Charlotte Foster


Rolling Stones forced to retire classic song

Rolling Stones forced to retire classic song

British rock band The Rolling Stones have decided to retire one of their most popular songs due to its unsavoury lyrics. 

The 1971 hit Brown Sugar had been cut from their current tour’s setlist, which had previously been the second-most-performed song in their catalogue. 

After succumbing to social pressure, the track was pulled from their live shows, as the lyrics allude to the horrors of slavery in the US, which has caused a stir during the current climate of heightened cultural sensitivity.

Keith Richards, 77, was quizzed by the LA Times about the changes to the setlist, saying, “You picked up on that, huh?”

He said, “I don’t know. I’m trying to figure out with the sisters quite where the beef is. Didn’t they understand this was a song about the horrors of slavery? But they’re trying to bury it.”

The first verse of the hit song depicts slaves being sold and beaten in Louisiana, with references to a “slaver” who whips “women just around midnight.”

The famous chorus describes a non-consensual sexual encounter between a young female slave and the violent master, while also alluding to the use of heroin.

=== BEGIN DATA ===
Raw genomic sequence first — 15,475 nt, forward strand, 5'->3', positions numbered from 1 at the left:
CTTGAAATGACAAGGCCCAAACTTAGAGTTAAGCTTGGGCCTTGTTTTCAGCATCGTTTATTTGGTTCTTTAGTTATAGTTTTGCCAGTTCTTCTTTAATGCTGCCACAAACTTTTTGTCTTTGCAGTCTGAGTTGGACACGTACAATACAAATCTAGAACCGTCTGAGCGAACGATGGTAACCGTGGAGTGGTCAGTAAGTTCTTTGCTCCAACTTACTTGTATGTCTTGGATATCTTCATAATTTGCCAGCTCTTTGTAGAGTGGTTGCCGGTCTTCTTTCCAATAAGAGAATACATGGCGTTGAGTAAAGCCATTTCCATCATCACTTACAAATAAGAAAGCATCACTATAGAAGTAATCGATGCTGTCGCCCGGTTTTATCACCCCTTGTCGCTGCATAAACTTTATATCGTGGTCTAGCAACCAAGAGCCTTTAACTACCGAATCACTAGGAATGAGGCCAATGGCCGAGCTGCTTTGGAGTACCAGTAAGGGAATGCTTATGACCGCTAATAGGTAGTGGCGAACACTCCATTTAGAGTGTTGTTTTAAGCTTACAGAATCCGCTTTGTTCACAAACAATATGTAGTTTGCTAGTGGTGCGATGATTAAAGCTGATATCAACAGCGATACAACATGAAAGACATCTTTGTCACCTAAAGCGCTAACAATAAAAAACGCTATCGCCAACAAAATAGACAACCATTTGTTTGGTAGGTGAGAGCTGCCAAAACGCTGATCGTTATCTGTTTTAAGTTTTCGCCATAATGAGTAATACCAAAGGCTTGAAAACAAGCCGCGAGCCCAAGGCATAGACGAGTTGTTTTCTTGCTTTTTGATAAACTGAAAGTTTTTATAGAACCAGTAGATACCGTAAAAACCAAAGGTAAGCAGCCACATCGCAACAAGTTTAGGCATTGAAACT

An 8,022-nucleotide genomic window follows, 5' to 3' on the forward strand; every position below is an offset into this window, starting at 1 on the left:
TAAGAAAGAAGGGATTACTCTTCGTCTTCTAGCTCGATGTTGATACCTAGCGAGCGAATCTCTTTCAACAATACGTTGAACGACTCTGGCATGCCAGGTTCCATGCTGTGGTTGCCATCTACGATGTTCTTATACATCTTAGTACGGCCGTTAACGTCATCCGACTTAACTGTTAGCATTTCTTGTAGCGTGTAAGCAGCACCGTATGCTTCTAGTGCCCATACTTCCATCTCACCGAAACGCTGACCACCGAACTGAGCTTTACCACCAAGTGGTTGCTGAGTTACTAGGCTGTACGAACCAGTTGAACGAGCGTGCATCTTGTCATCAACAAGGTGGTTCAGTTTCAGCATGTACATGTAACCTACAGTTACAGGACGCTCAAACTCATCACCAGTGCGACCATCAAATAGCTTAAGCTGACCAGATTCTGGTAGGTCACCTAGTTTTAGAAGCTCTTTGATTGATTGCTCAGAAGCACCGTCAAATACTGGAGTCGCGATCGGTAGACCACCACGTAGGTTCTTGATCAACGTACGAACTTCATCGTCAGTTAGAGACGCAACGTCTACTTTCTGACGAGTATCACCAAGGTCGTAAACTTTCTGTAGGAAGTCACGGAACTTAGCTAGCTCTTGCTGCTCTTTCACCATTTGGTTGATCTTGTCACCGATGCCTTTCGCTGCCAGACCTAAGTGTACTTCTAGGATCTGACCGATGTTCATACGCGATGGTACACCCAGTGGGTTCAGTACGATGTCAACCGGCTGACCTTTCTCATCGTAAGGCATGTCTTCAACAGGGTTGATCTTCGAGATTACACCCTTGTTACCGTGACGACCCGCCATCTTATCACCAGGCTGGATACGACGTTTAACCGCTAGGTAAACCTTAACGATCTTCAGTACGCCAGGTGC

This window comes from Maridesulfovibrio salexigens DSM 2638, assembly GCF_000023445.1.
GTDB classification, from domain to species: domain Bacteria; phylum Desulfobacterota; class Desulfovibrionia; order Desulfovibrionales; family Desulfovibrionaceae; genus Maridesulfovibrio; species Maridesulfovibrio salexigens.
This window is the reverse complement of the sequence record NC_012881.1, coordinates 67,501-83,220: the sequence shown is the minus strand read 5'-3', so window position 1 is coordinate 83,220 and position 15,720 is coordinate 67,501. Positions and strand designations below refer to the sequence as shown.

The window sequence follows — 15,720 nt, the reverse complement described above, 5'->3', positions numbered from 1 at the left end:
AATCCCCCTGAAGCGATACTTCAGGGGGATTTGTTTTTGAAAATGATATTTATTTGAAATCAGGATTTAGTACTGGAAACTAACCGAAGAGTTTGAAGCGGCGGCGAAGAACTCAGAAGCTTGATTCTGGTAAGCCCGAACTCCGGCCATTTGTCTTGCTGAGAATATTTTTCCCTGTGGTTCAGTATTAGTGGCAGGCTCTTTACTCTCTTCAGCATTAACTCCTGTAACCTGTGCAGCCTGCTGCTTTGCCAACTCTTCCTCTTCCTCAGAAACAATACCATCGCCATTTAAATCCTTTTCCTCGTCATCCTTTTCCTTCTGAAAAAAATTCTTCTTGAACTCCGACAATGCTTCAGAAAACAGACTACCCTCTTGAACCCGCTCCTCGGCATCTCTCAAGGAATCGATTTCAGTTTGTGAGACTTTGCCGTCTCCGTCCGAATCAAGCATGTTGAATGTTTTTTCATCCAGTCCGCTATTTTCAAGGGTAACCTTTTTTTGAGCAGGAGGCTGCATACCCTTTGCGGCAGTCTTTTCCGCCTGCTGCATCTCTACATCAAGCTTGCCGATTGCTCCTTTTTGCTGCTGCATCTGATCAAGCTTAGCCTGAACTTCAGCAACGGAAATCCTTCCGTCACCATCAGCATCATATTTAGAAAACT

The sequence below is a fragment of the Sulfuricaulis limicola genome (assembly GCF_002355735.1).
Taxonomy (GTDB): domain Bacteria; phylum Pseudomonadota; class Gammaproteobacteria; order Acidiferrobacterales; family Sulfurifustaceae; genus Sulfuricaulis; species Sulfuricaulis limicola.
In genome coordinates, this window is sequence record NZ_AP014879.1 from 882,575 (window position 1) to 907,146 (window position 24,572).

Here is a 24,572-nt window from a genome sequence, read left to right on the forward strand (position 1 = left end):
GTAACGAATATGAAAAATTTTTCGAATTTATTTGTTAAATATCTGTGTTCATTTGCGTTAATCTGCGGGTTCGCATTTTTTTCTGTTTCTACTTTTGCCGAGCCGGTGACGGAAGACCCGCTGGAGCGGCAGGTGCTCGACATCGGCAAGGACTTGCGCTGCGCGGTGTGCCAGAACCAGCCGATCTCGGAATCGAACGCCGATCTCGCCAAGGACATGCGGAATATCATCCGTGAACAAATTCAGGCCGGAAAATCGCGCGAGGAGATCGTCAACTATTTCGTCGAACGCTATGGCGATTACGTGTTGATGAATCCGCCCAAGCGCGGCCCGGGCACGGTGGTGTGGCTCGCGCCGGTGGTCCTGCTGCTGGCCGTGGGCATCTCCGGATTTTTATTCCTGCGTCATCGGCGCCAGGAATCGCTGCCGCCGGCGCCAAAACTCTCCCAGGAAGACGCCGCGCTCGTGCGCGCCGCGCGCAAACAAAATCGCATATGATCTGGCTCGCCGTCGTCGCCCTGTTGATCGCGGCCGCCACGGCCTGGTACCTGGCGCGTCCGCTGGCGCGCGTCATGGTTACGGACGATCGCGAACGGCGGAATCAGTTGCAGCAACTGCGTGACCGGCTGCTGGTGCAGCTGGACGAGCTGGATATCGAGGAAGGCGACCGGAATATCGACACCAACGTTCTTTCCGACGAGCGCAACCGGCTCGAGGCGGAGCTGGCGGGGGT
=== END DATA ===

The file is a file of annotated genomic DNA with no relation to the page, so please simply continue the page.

In the next verse, the song describes the abuse suffered by slaves on a plantation. Lead singer Mick Jagger ends the tune by singing, “How come you taste so good … just like a black girl should.”

“We’ve played Brown Sugar every night since 1970,” Richards told the newspaper.

“So sometimes you think, ‘We’ll take that one out for now and see how it goes.’ We might put it back in.”

According to, the controversial track has been played live 1136 times, second only to Jumpin’ Jack Flash

“At the moment I don’t want to get into conflicts with all of this s***,” Richards said of criticism of the song. “But I’m hoping that we’ll be able to resurrect the babe in her glory somewhere along the track.”

Mick Jagger has also previously shared his own criticisms of the song, as critics have called it “gross, sexist, and stunningly offensive.”

“I never would write that song now,” Jagger told Rolling Stone in 1995. “I would probably censor myself. I’d think, ‘Oh God, I can’t. I’ve got to stop. I can’t just write raw like that.’”

Image credit: Getty Images